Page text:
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Part II Public Obligations and Regulatory Responsibilities, B Sanctions and Regulatory Responsibilities, 10 Regulatory Responsibilities

Richard Brent

From: Banks and Financial Crime: The International Law of Tainted Money (2nd Edition)

Edited By: William Blair, Richard Brent, Tom Grant

From: Oxford Legal Research Library (http://olrl.ouplaw.com). (c) Oxford University Press, 2015. All Rights Reserved.date: 23 September 2020

Subject(s):
Money laundering — Conduct of business regulation — International financial system — Monetary system — Financial Action Taskforce (FATF)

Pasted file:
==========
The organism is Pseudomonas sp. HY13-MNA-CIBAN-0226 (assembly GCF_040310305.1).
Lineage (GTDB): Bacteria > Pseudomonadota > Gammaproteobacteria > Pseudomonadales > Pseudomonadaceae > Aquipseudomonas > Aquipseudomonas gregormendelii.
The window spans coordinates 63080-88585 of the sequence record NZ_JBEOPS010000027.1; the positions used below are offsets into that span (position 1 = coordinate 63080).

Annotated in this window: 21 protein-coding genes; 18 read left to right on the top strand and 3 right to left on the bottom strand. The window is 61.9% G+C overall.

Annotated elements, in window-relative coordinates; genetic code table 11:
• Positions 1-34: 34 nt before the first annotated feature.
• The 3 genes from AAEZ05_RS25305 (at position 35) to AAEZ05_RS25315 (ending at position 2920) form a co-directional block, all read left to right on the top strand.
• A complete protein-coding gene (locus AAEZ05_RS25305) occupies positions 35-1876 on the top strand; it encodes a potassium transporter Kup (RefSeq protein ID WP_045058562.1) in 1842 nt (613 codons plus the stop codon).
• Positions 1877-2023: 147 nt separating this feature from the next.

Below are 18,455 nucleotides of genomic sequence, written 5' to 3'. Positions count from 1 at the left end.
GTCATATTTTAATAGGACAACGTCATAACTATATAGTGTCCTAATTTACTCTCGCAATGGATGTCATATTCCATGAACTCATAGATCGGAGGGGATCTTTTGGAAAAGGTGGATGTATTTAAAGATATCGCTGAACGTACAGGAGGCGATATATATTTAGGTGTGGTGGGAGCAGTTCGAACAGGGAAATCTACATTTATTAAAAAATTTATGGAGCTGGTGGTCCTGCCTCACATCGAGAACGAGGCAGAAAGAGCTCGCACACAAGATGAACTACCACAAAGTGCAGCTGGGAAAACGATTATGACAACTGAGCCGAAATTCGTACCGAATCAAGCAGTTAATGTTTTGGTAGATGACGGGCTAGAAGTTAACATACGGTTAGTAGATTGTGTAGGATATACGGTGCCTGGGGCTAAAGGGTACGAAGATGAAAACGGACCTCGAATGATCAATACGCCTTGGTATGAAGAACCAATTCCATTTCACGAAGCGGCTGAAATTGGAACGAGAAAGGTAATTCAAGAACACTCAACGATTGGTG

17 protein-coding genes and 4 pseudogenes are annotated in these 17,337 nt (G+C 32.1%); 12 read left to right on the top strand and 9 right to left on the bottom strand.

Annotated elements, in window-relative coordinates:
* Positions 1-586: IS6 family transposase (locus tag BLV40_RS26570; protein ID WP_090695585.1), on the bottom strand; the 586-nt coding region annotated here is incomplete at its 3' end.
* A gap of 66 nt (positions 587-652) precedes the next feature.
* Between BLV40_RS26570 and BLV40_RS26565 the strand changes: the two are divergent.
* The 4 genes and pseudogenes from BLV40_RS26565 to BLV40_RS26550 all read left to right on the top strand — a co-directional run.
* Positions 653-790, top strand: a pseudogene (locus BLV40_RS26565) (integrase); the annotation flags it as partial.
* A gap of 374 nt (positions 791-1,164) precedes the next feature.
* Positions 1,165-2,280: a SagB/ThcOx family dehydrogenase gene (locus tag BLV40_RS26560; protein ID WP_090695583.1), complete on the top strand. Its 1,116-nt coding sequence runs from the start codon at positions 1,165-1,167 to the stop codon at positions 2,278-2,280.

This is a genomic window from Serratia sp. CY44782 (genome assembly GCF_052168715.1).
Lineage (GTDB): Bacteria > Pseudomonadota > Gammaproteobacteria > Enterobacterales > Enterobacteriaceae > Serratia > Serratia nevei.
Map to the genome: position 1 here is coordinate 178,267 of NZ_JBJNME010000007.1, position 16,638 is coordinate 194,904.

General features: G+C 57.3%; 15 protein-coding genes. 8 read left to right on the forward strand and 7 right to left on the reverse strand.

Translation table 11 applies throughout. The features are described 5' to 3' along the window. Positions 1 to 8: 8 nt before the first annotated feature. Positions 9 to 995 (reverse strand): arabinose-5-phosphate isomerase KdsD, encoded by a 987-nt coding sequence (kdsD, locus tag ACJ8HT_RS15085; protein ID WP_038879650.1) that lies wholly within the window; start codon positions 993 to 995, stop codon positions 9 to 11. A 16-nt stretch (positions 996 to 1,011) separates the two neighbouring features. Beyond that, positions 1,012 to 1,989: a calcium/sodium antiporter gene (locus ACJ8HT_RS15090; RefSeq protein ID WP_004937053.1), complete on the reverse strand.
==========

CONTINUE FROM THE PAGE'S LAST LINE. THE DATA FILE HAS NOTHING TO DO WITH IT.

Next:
This chapter looks at the Money Laundering (ML) Regulations of 2007. These regulations implement both the Third Money Laundering Directive and the first implementing directive of the EC Commission. For the most part, the ML Regulations 2007 adopt the ‘copy-out’ or ‘direct incorporation’ method of transposing the Community measures into English law. This means that there is a verbatim transposition of the provisions of the directive into national law. This has an obvious advantage and difficulty. The advantage is that it ensures that all of the provisions of the directive are transposed into English law. The difficulty is that it can create uncertainty. That is to say, it removes from the domestic legislature the responsibility for interpreting Community concepts in an English law context and instead imposes that burden on individuals who have to decide how these measures are to be applied in practice. The chapter also looks at the Financial Action Task Force (FAFT) recommendations.

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